New York, 1916. On the run from gang leader Pearly Soames (Russell Crowe), petty thief Peter Lake (Colin Farrell) attempts to burgle a mansion, only to have his heart stolen by heiress Beverly Penn (Jessica Brown Findlay) inDevastated to learn that the Beverly has contracted consumption and has only months to live, Peter soon realises that Fate has worse in store for him: he is a pawn in a timeless battle between Good and Evil, with Pearly Soames a demonic agent of chaos determined to hunt down Peter and Beverly and extinguish their miracle of love. Can Peter the thief steal Beverly away from Death itself? Akiva Goldsman directs his own adaptation of Mark Helprin’s novel and creates a stylish blend of romance and metaphysical warfare. Despite the patchy performances — Farrell’s wide-eyed turn is curiously flat, at least by his recent standards, Crowe’s leering thug is a hilariously grotesque caricature and the flame-haired Findlay makes for a surprisingly energetic and radiant consumptive — the movie sweeps us along through time and space, wafting us into modern New York courtesy of a blend of magic, hope and undying love. Viewers averse to whimsy may find themselves breaking out in a rash, it’s true, but those less cynical will find much to enjoy here in this enjoyably bonkers fairytale.
Brace yourself. Director Jim Jarmusch takes a rare detour into comedy withand does so courtesy of the undead. Eve (Tilda Swinton) and Adam (Tom Hiddleston) are vampire lovers who have been living apart for some considerable time. She’s in Tangiers reading books and relying on Marlowe’s (John Hurt) delivery of flasks of blood to dull the urge to seek it elsewhere, while the Detroit-based former rock star Hiddleston is a recluse, holed up in his apartment recording psychedelic drone music in his home studio. During a melancholic moment, Adam calls Eve and suggests meeting up, but passion is glaring in its absence. Only Lovers Left Alive is less visually arresting than Jarmusch’s films tend to be and the little that does happen happens very slowly indeed, with Mia Wasikowska, playing Swinton’s annoying younger sister, a welcome diversion when she arrives to spice things up for the middle third. Meanwhile, Jarmusch’s quirky take on characters who hang around for centuries more than makes up for the overall lack of urgency — John Hurt’s Marlowe, for example, is the playwright Christopher Marlowe, aka the ‘real’ Shakespeare, who laments the fact that he only met Adam after he had written Hamlet. Bittersweet, funny and well worth your time.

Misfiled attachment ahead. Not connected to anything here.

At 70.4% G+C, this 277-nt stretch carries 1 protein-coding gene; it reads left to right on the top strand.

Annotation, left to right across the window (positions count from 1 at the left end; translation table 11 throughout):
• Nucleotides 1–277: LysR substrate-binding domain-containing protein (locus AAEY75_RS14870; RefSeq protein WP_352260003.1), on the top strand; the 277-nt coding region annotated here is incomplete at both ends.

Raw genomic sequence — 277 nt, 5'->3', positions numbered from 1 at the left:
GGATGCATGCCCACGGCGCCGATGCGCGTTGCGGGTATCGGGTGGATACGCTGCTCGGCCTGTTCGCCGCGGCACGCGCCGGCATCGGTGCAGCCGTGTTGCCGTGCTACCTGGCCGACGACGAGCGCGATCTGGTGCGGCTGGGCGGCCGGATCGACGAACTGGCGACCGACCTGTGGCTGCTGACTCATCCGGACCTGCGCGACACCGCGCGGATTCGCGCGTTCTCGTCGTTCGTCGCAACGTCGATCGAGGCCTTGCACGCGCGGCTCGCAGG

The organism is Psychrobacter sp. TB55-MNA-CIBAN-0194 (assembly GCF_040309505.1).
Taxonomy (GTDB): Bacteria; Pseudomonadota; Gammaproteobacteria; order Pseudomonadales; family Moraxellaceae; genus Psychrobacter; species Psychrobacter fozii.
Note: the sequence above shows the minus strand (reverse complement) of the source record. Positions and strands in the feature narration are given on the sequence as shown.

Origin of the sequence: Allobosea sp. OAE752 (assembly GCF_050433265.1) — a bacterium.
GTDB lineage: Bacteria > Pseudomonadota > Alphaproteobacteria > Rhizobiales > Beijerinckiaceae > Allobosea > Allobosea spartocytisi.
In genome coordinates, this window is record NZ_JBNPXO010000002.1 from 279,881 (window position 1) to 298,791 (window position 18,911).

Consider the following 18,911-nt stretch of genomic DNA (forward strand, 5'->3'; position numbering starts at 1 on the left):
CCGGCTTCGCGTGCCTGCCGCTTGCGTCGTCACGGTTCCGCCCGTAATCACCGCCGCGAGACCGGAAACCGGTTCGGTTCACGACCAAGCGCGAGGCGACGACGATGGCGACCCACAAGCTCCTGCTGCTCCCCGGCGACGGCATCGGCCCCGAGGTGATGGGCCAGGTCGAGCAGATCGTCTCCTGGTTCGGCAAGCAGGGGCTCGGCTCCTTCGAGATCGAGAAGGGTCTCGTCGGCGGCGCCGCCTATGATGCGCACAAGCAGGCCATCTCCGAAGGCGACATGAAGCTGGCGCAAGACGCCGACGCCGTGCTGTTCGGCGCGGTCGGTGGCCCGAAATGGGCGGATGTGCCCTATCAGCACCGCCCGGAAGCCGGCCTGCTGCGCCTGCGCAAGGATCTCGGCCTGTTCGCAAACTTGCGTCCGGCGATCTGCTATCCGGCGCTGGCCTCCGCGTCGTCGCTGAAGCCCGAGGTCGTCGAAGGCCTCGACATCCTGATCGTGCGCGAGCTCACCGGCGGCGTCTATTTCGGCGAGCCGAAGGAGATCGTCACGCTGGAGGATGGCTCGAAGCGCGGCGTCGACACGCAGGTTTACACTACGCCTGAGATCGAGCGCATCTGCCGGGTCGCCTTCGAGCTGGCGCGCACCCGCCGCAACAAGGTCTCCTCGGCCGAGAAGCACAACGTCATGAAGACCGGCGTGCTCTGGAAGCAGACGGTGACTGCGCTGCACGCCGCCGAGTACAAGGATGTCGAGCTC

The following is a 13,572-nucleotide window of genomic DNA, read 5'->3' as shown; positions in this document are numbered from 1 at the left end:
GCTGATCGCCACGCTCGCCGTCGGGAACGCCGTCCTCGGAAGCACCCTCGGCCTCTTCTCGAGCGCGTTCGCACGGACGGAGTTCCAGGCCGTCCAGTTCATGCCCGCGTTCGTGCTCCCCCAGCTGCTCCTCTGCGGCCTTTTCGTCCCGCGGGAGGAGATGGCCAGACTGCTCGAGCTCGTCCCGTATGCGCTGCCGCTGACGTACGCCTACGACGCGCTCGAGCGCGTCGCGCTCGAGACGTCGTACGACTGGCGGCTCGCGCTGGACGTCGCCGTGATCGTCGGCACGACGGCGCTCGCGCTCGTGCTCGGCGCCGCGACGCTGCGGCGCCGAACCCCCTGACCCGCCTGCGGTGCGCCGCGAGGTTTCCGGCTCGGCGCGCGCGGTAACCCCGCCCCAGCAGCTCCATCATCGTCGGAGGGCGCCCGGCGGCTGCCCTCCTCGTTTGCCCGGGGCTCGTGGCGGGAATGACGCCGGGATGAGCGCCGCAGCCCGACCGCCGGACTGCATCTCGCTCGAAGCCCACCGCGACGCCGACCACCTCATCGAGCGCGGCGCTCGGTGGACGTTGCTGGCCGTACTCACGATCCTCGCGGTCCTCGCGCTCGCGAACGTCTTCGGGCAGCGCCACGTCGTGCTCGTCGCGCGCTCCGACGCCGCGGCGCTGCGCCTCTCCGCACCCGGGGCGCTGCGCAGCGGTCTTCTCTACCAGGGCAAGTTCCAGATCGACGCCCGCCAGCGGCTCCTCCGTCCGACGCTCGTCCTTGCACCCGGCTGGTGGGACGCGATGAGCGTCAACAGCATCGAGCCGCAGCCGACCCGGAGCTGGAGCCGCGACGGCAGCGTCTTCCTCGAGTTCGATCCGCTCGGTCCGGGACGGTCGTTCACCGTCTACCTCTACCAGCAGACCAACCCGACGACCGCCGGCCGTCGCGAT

Opening in a rather odd fashion with a contemporary rescue scene in the wake of a Japanese tsunami, in which a German aid worker attempts to calm trapped German children,begins properly with a flashback to 1942 and a dogged Russian platoon defending a house and the girl who refuses to leave it, Katya (Mariya Smolnikova), a fragile symbol for Mother Russia who stands resolute between the advancing Germans and the Volga behind. Meanwhile, across the square, the disillusioned German widower, Captain Kan (Thomas Kretschmann), finds himself distracted from his duties by Masha (Yanina Studilina), a woman who reminds him of the wife he lost to an air-raid back in Germany. Directed by Fedor Bondarchuk, this offers a disappointingly bombastic take on one of the most harrowing battles of WWII. The period detail is well observed, but the story is too unevenly divided between blossoming romance and impressive but sporadic battles scenes.
Francis Ford Coppola was persuaded to directagainst his better judgement, but thankfully he did. Following the fortunes of Michael Corleone (Al Pacino) as he attempts to consolidate his father’s Mafia empire, the film also engages in extended flashbacks that illustrate how the young Vito Corleone (Robert De Niro) established himself as a don to immigrant Italians. Robert Duvall, Diane Keaton and Talia Shire co-star, but Pacino’s descent into an obsession with preserving the dynasty at all costs is the highlight. (IFI only)